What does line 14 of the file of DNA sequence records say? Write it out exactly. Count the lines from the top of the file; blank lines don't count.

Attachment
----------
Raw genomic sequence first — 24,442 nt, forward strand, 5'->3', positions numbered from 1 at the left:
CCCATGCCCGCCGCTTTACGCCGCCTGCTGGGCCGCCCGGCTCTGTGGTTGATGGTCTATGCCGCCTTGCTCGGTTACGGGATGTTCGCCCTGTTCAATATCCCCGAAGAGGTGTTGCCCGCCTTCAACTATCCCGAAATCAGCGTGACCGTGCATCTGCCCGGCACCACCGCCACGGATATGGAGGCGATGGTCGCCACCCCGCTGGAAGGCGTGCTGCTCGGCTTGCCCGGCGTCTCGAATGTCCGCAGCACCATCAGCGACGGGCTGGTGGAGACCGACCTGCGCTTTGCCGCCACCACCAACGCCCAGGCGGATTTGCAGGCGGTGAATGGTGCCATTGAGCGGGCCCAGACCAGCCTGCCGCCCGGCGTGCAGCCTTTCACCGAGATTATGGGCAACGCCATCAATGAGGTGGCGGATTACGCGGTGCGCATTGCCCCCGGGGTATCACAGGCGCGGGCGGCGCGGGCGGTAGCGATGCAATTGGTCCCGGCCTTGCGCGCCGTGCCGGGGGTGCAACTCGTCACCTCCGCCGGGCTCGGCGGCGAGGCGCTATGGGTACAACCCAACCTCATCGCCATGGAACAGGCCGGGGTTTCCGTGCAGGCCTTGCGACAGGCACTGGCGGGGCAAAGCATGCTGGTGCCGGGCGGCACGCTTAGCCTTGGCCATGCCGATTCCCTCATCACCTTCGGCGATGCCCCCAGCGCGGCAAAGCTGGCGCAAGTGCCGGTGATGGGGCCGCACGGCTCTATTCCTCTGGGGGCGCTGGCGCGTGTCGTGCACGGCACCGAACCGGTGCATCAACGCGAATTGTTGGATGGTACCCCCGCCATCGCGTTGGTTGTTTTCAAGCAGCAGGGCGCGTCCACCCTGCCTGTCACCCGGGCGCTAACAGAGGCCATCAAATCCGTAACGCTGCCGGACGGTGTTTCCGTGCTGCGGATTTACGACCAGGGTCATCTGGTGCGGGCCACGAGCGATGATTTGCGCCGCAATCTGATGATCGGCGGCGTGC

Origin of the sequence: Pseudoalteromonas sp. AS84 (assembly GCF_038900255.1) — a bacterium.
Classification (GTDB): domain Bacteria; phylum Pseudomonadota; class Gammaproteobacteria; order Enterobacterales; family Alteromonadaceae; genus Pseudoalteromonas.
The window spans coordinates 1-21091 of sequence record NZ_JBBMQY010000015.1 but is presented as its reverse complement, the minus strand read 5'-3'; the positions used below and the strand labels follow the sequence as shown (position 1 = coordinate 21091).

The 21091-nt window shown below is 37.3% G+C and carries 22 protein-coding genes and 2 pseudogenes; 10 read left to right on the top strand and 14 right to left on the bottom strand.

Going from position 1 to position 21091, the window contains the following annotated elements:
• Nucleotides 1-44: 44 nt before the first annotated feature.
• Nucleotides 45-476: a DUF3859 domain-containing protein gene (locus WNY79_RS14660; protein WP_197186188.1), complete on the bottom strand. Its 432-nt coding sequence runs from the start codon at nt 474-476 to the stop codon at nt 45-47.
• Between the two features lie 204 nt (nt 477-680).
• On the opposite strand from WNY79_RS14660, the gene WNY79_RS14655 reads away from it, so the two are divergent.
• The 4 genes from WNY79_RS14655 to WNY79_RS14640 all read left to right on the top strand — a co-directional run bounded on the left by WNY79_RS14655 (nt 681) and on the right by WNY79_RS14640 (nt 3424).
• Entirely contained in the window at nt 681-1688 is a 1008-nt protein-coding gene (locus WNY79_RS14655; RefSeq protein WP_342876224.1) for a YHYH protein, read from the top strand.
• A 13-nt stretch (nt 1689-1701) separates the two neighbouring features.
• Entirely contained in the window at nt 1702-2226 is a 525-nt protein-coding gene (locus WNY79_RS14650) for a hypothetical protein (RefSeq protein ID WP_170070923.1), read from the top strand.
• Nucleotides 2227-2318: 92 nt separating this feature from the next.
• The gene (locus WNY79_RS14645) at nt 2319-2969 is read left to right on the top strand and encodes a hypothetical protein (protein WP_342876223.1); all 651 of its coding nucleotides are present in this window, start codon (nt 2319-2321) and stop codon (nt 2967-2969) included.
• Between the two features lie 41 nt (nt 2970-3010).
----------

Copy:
• A 13-nt stretch (nt 1689-1701) separates the two neighbouring features.